It wasn’t easy to find Gouri Ghata. I had to walk the last mile of red earth to her thatched mud house, set in Mohor village among duck ponds, bamboo groves, and spotlessly swept yards. I was looking for Gouri because I wanted to witness the innovative, age-old art of making gayna bori, lentil cakes made like delicate filigree jewellery, used to add crunch to Bengali food.
Bori is the generic Bengali term to describe the savoury, sun-dried pellets made from lentil batter found in most Bengali kitchens. They are an important part of traditional Bengali cooking and can be made in the shape of pyramids or discs, ranging from tiny drops to flat rounds, spiced or unspiced. They are deep-fried before being added to cooked dal and vegetables, for added texture.
However, the intricately designed gayna bori, fit to be part of a bride’s trousseau, are special. These boris are wrought in the motifs of Bengali jewellery (gayna). Unlike regular boris, which are purely culinary in function, gayna or naksha (design) boris have a strong ornamental element that elevates them to the level of a decorative art.
Even when I was growing up, gayna bori was a rare treat, occasionally served in a few homes where the families had connections with Midnapore. It is only in this district that the humble bori evolved into a thing of beauty, worthy of the admiration of leading artists of the Bengal School, like Nandalal Bose and Abanindranath Tagore. This part of Bengal, with its fertile soil, broad rivers, and ponds rippling with fish, is known as a hub of extraordinary creativity. The famous patuas—storytelling scroll painters and singers—are from here. So are the madur makers, famed for their ability to weave local reeds into fine matting—the works of master artisans resembling gossamer veils. Perhaps it’s not so surprising then that the women of this land imprinted the humble bori with their aesthetic sensibilities, transforming them into exquisite pieces of edible jewellery, for a daughter’s trousseau or to share with special guests. But it’s an art form that is slowly dying, and one hardly encounters gayna bori now. It was only after months of spreading the word amongst anyone with links to Midnapore that I was lucky enough to find Gouri.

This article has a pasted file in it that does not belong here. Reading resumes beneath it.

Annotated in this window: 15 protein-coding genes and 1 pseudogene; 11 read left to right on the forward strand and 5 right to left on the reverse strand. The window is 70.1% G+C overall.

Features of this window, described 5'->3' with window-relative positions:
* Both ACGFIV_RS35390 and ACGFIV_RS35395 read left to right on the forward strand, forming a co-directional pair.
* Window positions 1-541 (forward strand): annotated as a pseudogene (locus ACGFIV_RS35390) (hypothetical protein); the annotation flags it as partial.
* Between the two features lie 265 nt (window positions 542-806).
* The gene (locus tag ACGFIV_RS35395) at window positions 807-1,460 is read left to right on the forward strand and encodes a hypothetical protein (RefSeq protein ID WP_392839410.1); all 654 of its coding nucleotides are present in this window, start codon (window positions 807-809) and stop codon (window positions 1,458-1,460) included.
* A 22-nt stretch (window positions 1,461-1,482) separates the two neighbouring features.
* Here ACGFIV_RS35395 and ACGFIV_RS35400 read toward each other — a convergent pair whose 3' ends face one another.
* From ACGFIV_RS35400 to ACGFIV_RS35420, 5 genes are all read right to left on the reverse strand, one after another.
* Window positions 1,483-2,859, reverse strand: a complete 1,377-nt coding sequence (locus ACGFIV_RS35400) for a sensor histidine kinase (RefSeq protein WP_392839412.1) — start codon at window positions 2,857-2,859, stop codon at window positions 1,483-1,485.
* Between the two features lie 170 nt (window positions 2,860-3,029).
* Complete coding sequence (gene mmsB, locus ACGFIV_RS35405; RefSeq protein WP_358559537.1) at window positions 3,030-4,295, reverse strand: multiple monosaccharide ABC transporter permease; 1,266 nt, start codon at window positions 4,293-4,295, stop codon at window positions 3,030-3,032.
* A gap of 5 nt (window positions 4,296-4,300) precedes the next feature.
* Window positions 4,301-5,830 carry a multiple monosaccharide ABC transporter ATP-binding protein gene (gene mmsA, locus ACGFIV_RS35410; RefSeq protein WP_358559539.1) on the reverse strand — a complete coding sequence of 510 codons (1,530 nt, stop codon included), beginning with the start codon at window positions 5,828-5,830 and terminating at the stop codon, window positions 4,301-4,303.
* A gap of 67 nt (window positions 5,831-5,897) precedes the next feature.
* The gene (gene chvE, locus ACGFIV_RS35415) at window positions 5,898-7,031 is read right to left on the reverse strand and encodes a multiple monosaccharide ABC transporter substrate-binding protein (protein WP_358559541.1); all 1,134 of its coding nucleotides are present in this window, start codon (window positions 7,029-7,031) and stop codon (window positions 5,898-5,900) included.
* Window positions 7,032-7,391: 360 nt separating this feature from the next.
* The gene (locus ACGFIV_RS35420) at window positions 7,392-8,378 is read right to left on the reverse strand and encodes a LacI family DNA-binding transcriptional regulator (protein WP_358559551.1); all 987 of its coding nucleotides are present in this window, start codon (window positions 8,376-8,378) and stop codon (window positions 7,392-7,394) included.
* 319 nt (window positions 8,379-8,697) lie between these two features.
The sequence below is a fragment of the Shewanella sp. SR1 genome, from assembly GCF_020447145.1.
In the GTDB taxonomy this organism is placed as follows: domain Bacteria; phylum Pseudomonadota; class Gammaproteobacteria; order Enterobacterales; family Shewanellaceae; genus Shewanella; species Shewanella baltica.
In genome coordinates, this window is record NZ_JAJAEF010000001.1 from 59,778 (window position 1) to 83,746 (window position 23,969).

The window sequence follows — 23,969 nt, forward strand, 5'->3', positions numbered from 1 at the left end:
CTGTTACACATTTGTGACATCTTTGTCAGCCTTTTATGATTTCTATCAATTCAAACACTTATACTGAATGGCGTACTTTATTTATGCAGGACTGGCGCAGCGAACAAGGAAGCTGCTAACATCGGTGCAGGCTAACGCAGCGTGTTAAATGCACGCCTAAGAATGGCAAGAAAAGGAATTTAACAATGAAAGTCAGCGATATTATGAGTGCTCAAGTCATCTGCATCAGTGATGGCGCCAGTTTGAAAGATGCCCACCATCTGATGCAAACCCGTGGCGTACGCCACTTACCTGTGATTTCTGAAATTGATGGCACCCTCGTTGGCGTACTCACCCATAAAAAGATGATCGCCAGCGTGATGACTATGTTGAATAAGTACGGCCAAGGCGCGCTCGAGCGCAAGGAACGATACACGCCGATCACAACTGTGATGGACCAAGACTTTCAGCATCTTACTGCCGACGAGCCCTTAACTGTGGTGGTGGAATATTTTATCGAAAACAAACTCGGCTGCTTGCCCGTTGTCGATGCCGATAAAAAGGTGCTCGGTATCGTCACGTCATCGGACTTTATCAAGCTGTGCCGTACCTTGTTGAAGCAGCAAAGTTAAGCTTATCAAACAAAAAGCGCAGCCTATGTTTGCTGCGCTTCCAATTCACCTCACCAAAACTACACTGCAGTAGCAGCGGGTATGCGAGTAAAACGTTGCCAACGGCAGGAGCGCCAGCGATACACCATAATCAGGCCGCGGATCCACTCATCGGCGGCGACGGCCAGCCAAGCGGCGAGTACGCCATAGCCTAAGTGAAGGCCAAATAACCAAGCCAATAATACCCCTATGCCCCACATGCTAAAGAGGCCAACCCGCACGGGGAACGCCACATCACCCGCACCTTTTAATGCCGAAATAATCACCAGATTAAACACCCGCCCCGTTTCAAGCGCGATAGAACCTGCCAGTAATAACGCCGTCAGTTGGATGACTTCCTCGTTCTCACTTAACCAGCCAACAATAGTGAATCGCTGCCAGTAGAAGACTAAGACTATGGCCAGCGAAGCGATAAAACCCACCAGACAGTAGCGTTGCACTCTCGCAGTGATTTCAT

My journey had started from Kolkata at first light, crossing the Vidyasagar Setu to get to NH6. At Kolaghat, famous for its hilsa haul, I stopped for tea at the sprawling Sher-E-Punjab dhaba and motel. The drive took me through green paddy fields, and stretches of golden mustard. Rows of gently swaying tuberoses and orange marigold reminded me that Midnapore was also the floriculture hub of Bengal’s plains.
Like most Bengali children of my generation, this is the landscape of folk tales I grew up on. It was thrilling to travel through a countryside rich with familiar lore, crossing the Damodar and Rupnarayan rivers, which evoke tales of heroism and romance. Signposts for Tamluk were a reminder that until medieval times, when the river changed course, this area was a bustling port. It was the rich traders of this area who provided inspiration for the unforgettable characters of Chand Sadagar and Behula in Bengali literature. Turning off the highway towards West Midnapore, the road narrowed into a winding, unpaved strip between the fields from where I had walked to Gouri’s home in Mohor.
Gouri told me about the process. “Gayna bori is prepared in the month of Kartik (around October-November), when the monsoon is over, the air has turned dry, and the sun is strong but mellow. The fields of beuli dal (black gram) are ready for harvest. Gayna boris must be made from the first harvest—that’s the best quality. The other boris can be done through winter using subsequent harvests.”
The dal is soaked overnight, then ground to a smooth paste on a stone mortar and pestle. As she worked the batter, I tentatively suggested using a blender, but she dismissed the idea, claiming it results in heavy, inedible boris. Chastened, I refrained from making any more suggestions about kitchen gadgets.